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COVID-19: So how effective are antidepressants?

COVID-19: So how effective are antidepressants?

At the start of the COVID pandemic, some observational studies It has been suggested that there may be a link between increased survival and decreased severity of COVID in patients taking selective serotonin reuptake inhibitors (SSRIs) – the class of antidepressants most commonly prescribed. Research from Washington University School of Medicine in St. Louis also suggested Fluvoxamine, a selective serotonin reuptake inhibitor (SSRI) antidepressant that could prevent patients from getting sick.

Not surprisingly, early research on the topic led to these conclusions: because SSRIs have anti-inflammatory and antiplatelet effects, which could theoretically reduce or even prevent the intense inflammatory response characteristic of severe forms of COVID.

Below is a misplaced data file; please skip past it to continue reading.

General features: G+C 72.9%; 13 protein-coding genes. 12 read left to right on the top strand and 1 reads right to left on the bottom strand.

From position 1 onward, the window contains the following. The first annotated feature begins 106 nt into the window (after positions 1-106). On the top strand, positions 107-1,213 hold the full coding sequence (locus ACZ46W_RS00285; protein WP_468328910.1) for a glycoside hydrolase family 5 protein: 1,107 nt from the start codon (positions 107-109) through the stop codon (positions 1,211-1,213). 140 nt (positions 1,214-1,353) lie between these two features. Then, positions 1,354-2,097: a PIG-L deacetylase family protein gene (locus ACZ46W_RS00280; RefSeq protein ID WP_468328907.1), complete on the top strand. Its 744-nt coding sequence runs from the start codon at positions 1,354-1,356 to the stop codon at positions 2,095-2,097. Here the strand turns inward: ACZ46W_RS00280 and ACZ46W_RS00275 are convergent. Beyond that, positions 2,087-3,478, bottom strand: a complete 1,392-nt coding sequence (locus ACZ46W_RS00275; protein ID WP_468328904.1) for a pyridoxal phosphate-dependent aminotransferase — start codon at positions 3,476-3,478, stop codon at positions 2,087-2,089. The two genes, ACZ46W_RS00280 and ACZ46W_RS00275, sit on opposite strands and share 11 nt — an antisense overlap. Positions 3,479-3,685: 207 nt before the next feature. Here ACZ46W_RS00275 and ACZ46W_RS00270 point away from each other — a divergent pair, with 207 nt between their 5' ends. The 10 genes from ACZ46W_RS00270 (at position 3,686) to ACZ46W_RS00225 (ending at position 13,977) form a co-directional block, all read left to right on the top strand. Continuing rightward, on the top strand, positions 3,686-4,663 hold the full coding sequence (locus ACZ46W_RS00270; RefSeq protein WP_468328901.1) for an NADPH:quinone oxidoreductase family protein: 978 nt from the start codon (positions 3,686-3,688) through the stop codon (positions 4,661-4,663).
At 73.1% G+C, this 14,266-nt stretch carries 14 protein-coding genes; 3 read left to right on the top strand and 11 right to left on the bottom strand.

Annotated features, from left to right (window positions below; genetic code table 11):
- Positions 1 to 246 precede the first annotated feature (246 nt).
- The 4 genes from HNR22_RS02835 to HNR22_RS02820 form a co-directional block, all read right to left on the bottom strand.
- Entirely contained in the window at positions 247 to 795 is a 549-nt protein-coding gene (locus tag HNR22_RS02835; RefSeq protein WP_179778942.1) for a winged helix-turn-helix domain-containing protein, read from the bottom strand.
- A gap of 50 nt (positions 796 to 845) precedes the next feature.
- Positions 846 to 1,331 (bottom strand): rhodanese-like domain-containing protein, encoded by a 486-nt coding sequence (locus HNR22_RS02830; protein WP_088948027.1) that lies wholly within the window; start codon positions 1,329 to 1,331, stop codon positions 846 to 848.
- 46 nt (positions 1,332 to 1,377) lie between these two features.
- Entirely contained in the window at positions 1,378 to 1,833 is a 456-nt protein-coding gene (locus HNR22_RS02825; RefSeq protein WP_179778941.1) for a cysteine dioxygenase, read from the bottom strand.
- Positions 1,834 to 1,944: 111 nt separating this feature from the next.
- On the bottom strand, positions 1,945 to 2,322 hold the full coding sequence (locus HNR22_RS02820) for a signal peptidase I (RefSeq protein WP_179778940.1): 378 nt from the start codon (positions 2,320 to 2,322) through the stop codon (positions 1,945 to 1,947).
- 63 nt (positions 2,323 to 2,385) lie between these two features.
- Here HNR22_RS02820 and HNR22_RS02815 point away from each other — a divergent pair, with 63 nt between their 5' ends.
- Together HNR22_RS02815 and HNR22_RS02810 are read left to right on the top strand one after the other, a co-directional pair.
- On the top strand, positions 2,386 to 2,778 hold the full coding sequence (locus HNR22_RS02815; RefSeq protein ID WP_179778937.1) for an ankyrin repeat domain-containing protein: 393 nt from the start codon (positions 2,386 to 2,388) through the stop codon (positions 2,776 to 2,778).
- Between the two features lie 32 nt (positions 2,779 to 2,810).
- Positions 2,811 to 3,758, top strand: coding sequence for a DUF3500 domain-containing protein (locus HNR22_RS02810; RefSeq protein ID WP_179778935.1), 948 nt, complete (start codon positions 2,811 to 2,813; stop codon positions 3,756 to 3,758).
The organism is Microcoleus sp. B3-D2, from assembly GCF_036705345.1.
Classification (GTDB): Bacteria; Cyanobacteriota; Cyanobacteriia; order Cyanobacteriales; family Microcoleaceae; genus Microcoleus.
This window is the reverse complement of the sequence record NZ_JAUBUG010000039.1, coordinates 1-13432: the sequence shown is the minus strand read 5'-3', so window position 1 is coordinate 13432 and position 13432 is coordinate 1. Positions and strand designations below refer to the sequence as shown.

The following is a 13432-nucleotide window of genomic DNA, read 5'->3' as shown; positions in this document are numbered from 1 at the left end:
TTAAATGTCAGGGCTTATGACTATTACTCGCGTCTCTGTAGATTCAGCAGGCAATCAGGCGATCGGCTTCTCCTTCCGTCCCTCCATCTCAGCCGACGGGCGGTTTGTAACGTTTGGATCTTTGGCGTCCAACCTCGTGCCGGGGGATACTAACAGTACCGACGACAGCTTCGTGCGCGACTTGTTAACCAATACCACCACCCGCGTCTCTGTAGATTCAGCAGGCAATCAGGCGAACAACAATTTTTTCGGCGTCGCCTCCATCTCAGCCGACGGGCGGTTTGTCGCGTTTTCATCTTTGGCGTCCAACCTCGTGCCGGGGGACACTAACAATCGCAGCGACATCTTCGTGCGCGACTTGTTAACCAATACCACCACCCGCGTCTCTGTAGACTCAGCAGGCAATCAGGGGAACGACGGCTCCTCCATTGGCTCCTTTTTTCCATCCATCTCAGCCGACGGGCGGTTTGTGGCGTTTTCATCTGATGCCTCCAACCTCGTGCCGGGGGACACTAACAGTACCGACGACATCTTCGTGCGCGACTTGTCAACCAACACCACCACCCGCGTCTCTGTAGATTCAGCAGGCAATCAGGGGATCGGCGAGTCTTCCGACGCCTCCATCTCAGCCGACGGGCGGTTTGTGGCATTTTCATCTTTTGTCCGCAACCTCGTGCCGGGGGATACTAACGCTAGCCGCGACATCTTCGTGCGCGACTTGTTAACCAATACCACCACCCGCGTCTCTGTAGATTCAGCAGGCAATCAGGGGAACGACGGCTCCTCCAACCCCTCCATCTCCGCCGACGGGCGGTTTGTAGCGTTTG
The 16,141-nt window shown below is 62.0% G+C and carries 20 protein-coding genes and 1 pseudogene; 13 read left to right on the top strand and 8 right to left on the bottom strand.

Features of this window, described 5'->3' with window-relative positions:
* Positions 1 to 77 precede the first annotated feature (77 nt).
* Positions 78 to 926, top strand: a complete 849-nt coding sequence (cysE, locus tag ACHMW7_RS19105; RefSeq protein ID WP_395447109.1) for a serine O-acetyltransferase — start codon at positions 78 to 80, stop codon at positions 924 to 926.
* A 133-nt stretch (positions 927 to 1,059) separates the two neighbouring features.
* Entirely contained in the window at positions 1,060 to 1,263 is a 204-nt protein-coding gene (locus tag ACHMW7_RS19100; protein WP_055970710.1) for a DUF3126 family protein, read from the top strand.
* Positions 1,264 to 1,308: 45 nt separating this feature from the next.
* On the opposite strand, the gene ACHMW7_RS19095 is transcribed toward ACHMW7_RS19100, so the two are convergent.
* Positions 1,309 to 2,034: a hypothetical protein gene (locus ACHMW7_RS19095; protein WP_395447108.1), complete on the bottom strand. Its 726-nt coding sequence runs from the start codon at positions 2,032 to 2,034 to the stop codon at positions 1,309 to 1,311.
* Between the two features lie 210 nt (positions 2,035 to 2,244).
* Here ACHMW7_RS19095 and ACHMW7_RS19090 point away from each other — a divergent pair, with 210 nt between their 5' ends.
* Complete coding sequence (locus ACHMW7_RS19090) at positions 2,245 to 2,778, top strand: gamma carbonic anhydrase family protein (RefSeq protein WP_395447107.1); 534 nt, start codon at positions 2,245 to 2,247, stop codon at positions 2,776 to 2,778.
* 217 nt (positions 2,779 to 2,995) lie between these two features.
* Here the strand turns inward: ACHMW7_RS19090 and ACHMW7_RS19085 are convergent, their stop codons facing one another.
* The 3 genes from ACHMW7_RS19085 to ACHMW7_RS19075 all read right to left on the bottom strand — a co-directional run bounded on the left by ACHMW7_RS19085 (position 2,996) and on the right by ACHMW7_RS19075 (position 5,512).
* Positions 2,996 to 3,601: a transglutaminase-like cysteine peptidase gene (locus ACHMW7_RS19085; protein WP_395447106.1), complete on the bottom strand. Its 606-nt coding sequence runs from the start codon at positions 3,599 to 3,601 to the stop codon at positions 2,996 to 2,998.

This is not the case with hindsight

Lead author, Dr. Heidi T. May, makes these preliminary conclusions: “At that time, everyone was looking at how to prevent severe cases of COVID and the potential role of SSRIs came into focus. But today, in hindsight, these observations have not materialized.”

the study Data were analyzed retrospectively from 33,088 patients who tested positive for COVID-19 between March 2020 and December 2021, followed by Intermountain Healthcare on an outpatient basis. Of these participants, 8,272 subjects were also taking the SSRI fluoxetine/fluvoxamine. The analysis reveals that:

  • Hospitalization and mortality are significantly higher in the ‘SSRI’ group versus the ‘non-SSRI’ group;
  • Even not taking an SSRI is associated with a lower risk of COVID-19 hospitalization.

“This does not mean that taking SSRIs promotes a more serious form of COVID, but antidepressants do not provide any protection against the disease.”

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In short, looking back, SSRIs do not reduce the risk of complications from COVID.